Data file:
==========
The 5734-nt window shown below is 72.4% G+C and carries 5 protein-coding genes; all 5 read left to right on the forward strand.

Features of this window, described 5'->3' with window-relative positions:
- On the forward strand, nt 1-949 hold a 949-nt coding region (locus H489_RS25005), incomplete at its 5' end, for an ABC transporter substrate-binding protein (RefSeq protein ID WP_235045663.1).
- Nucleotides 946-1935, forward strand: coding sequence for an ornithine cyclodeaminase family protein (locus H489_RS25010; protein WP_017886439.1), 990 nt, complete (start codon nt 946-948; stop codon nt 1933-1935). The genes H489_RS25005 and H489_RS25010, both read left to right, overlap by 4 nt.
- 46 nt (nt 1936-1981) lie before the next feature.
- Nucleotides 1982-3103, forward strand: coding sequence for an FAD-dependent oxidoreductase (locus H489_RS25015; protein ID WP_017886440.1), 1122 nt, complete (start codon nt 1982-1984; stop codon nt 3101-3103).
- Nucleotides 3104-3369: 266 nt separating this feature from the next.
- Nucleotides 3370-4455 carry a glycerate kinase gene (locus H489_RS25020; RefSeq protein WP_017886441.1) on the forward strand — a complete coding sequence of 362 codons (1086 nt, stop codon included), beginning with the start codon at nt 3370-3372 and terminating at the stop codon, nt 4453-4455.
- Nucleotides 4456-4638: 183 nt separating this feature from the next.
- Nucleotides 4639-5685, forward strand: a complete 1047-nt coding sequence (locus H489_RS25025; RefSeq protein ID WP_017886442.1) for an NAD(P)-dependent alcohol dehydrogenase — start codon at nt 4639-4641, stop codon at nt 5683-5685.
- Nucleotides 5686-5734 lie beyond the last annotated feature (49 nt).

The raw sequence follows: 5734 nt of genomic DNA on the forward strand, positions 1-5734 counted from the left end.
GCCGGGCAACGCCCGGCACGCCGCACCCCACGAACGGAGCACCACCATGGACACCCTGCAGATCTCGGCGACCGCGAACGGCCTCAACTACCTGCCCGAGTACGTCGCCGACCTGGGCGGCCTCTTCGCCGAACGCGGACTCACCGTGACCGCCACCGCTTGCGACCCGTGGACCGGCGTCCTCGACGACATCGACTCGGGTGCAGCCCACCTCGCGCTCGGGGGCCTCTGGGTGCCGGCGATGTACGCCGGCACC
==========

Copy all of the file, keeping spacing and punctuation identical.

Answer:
The 5734-nt window shown below is 72.4% G+C and carries 5 protein-coding genes; all 5 read left to right on the forward strand.

Features of this window, described 5'->3' with window-relative positions:
- On the forward strand, nt 1-949 hold a 949-nt coding region (locus H489_RS25005), incomplete at its 5' end, for an ABC transporter substrate-binding protein (RefSeq protein ID WP_235045663.1).
- Nucleotides 946-1935, forward strand: coding sequence for an ornithine cyclodeaminase family protein (locus H489_RS25010; protein WP_017886439.1), 990 nt, complete (start codon nt 946-948; stop codon nt 1933-1935). The genes H489_RS25005 and H489_RS25010, both read left to right, overlap by 4 nt.
- 46 nt (nt 1936-1981) lie before the next feature.
- Nucleotides 1982-3103, forward strand: coding sequence for an FAD-dependent oxidoreductase (locus H489_RS25015; protein ID WP_017886440.1), 1122 nt, complete (start codon nt 1982-1984; stop codon nt 3101-3103).
- Nucleotides 3104-3369: 266 nt separating this feature from the next.
- Nucleotides 3370-4455 carry a glycerate kinase gene (locus H489_RS25020; RefSeq protein WP_017886441.1) on the forward strand — a complete coding sequence of 362 codons (1086 nt, stop codon included), beginning with the start codon at nt 3370-3372 and terminating at the stop codon, nt 4453-4455.
- Nucleotides 4456-4638: 183 nt separating this feature from the next.
- Nucleotides 4639-5685, forward strand: a complete 1047-nt coding sequence (locus H489_RS25025; RefSeq protein ID WP_017886442.1) for an NAD(P)-dependent alcohol dehydrogenase — start codon at nt 4639-4641, stop codon at nt 5683-5685.
- Nucleotides 5686-5734 lie beyond the last annotated feature (49 nt).

The raw sequence follows: 5734 nt of genomic DNA on the forward strand, positions 1-5734 counted from the left end.
GCCGGGCAACGCCCGGCACGCCGCACCCCACGAACGGAGCACCACCATGGACACCCTGCAGATCTCGGCGACCGCGAACGGCCTCAACTACCTGCCCGAGTACGTCGCCGACCTGGGCGGCCTCTTCGCCGAACGCGGACTCACCGTGACCGCCACCGCTTGCGACCCGTGGACCGGCGTCCTCGACGACATCGACTCGGGTGCAGCCCACCTCGCGCTCGGGGGCCTCTGGGTGCCGGCGATGTACGCCGGCACC